I spent the first day of the Los Angeles Auto Show at the Connected Car Expo last week, a day-long series of panel discussions and roundtables on how the electronics industry is changing and influencing the automotive industry. Over the span of eight hours, several things became abundantly clear: People don’t really care about it, we don’t like what we already have, and dealers are having trouble selling it. If the past is any indication, you’re not going to have a choice in whether to buy this equipment in the future.
We Don’t Care
How the electronics industry is integrating itself into the automobile is an important topic that a wide range of people should care about. A lot of people have put a lot of time, effort and expense into making the Connected Car Expo a success. C-level staff from some of the world’s biggest car manufacturers showed up to talk about how their companies were planning to make use of new technologies that would not only connect cars to each other, but connect them to the infrastructure, and even get to a point where they take over from us as drivers.
People in attendance were media like me, that got into the conference for free, and other interested parties who pay up to $775 for premium access.
It’s important, interesting stuff, but when I looked around the room at any given point during the day, the hall was at half capacity. There was no point during the entire conference where you couldn’t walk in and get a good seat. I walked in during the third conference — having watched the first two simulcast on a screen in the LA Convention Center’s main lobby — and immediately walked to the very front row.
It wasn’t like people weren’t there.
Contrast that with any basic automotive introduction during the show itself. It was a mob scene, to the point where you really needed to go to every other press conference to get anywhere close to the front.
The introduction of the Porsche 911 Carerra GTS was so packed it took 10 minutes to get back out once the conference was over. And this is a car that looks almost identical to any Porsche in the last 15 years.
Despite the fact that we’re on the verge of giving control over to electronic systems, when the time comes to actually learn about this stuff, we hardly even feign interest.
We Don’t Like What We Have
Microsoft had been building something called the AutoPC in conjunction with Clarion since 2000, but it was an add-on from the aftermarket. In the original press release for AutoPC, Microsoft announced:
“The Clarion AutoPC fits into most automobile dashboards, and may look like a souped-up car stereo. It has an eight-color LCD screen on its detachable faceplate. It has a high-powered AM/FM stereo with integrated Digital Signal Processing (DSP) equalization and a built-in 35-watt x 4 channel amplifier. And it has a CD player. But because the Auto PC** uses Windows CE, it also offers much more. Unlike a regular car stereo, the Auto PC CD-player doubles as a CD-ROM drive, allowing users to load applications onto their Auto PC and access things like maps. It also allows users to access their favorite radio station with a simple voice command.”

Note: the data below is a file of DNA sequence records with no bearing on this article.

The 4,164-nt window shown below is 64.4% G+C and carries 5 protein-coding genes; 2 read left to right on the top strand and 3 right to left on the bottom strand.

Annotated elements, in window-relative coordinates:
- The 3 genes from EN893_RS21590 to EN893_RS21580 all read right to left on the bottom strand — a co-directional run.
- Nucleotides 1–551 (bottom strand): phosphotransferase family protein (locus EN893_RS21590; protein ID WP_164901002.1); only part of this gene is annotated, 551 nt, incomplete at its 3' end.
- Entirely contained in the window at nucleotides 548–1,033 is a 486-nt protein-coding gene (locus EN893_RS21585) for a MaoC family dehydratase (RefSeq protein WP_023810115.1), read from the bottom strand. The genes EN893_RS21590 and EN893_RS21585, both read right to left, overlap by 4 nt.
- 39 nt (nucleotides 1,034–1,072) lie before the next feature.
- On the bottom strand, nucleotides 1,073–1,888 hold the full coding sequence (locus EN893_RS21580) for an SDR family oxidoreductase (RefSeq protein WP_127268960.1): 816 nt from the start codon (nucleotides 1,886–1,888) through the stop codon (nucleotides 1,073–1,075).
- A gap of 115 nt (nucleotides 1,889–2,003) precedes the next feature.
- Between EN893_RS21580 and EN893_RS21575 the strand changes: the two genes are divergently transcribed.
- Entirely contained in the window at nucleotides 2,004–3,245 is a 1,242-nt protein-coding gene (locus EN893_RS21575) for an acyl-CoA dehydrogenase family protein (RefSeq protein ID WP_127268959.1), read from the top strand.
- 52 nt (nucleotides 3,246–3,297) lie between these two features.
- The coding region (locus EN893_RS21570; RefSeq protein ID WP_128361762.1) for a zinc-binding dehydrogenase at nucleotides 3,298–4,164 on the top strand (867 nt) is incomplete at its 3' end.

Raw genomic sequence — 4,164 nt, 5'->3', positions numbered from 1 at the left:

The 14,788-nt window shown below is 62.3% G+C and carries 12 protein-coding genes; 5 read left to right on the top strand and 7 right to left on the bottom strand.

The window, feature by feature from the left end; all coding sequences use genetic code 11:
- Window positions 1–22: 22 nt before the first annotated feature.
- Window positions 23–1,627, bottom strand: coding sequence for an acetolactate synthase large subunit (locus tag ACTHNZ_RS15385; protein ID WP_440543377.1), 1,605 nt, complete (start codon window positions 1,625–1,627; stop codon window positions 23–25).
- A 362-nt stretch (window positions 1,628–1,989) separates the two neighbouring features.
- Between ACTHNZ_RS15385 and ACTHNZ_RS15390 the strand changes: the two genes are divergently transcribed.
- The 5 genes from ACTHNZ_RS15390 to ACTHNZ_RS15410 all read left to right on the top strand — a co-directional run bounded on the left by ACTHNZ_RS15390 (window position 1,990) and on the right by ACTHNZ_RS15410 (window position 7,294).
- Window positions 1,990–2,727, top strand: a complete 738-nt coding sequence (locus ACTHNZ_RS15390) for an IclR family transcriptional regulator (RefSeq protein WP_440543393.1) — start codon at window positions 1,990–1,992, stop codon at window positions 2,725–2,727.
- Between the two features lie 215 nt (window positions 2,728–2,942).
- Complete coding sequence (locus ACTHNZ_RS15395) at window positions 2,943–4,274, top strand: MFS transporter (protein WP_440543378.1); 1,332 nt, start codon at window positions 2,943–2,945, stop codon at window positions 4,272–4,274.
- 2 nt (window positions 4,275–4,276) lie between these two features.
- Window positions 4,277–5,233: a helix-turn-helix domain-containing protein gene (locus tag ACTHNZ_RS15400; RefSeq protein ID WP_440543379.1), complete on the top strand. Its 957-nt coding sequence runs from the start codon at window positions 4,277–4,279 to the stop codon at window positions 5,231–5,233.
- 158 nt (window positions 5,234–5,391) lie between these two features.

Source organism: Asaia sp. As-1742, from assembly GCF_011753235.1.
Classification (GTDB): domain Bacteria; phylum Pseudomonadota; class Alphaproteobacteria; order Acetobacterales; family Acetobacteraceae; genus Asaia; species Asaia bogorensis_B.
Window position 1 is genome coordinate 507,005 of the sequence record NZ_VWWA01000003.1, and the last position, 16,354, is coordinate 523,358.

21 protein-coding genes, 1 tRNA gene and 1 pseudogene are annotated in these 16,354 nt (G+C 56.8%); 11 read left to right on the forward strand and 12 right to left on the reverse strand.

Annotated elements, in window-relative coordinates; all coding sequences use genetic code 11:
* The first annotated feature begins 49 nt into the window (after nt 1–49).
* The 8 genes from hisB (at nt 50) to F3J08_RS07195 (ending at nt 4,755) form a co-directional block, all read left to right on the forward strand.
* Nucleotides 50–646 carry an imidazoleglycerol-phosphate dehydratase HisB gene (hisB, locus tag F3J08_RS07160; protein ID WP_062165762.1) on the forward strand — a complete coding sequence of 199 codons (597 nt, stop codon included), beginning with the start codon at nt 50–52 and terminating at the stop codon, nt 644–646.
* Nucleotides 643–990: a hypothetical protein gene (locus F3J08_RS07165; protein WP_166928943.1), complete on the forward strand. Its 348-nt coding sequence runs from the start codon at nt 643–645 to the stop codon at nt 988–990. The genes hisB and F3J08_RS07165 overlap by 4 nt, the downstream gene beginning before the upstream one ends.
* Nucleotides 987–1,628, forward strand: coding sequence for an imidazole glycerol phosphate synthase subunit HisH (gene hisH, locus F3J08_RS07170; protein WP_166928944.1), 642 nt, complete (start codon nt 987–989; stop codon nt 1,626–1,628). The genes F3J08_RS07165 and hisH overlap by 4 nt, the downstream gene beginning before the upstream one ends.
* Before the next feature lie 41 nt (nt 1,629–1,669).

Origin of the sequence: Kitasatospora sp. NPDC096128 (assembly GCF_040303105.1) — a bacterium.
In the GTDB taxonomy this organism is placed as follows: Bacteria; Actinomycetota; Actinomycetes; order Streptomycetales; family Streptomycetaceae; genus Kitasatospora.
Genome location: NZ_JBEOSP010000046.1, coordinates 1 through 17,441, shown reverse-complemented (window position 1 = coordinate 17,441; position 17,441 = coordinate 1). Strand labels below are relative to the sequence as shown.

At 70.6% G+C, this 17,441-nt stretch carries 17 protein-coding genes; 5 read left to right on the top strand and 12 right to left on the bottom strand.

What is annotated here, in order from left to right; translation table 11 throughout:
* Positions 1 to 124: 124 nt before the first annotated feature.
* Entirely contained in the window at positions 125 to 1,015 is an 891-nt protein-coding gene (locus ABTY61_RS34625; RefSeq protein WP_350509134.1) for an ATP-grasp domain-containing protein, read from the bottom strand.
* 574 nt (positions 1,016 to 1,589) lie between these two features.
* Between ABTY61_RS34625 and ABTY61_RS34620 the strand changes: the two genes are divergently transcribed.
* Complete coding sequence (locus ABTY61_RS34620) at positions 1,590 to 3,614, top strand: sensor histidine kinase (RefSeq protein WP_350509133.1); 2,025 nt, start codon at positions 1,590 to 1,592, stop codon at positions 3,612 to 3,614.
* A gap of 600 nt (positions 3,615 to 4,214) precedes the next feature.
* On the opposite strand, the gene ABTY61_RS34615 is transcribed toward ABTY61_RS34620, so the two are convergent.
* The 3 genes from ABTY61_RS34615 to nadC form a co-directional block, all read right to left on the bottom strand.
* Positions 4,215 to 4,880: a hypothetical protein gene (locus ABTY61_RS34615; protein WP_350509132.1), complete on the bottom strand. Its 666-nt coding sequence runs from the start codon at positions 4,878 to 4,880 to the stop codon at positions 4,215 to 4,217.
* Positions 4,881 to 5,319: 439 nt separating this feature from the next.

Using later, renamed versions of the very same Windows Automotive embedded automotive operating system, in 2007, Ford announced the SYNC partnership with Microsoft at the North American International Auto Show in Detroit. It was really the first time that an automaker jumped into bed with a software company to such a significant degree.
It received two awards in 2007 and 2008, from Popular Mechanics and Popular Science. In the media circa 2008, the system was fairly well reviewed. In 2008, The Auto Channel wrote “Sync is stunningly useful technology for anyone who spends more than five minutes a day driving.” CNET said “Ford’s Sync system gives the 2008 Focus SES one of the most sophisticated media and communications interfaces available.” Even the notoriously bitchy The Truth About Cars said “Ford and Microsoft have made the best combined media / phone integrated system on the market.”
But quite obviously, nobody who writes about these things knew what they were talking about. By 2011, Ford was getting absolutely hammered, and not by the people who get paid to write about new products. No, it was by the poor schmucks who went out and bought this stuff and had to live with it every day.
“People were finding several problems with the system in that it would crash, freeze, black out,” said J.D. Power’s David Sargent, vice president of global vehicle research. “Beyond that, people complained that it was more complex to use than they would like.”
That year, Ford sank from fifth place in J.D. Power’s Initial Quality ranking, all the way to 23rd, and it was a slide that continued for at least another year. Nobody had mechanical problems, and it wasn’t about panel gaps or stitching on the seats. It was almost solely at the feet of MyFord Touch, a $1,000 add-0n to the SYNC system that brought touch-based functionality like you’d see on an iPhone to the dashboard.
“There is an understandable desire to bring these technologies to market quickly,” Sargent added. “But automakers must be careful to walk before they run.”
The trouble now, according to J.D. Power’s Renee Stevens, is that auto manufacturers aren’t getting much better.
In every measurable area, automotive quality improved drastically through the 1990s and into the late 2000s — except infotainment, navigation and connectivity features. They’ve been getting worse, not better.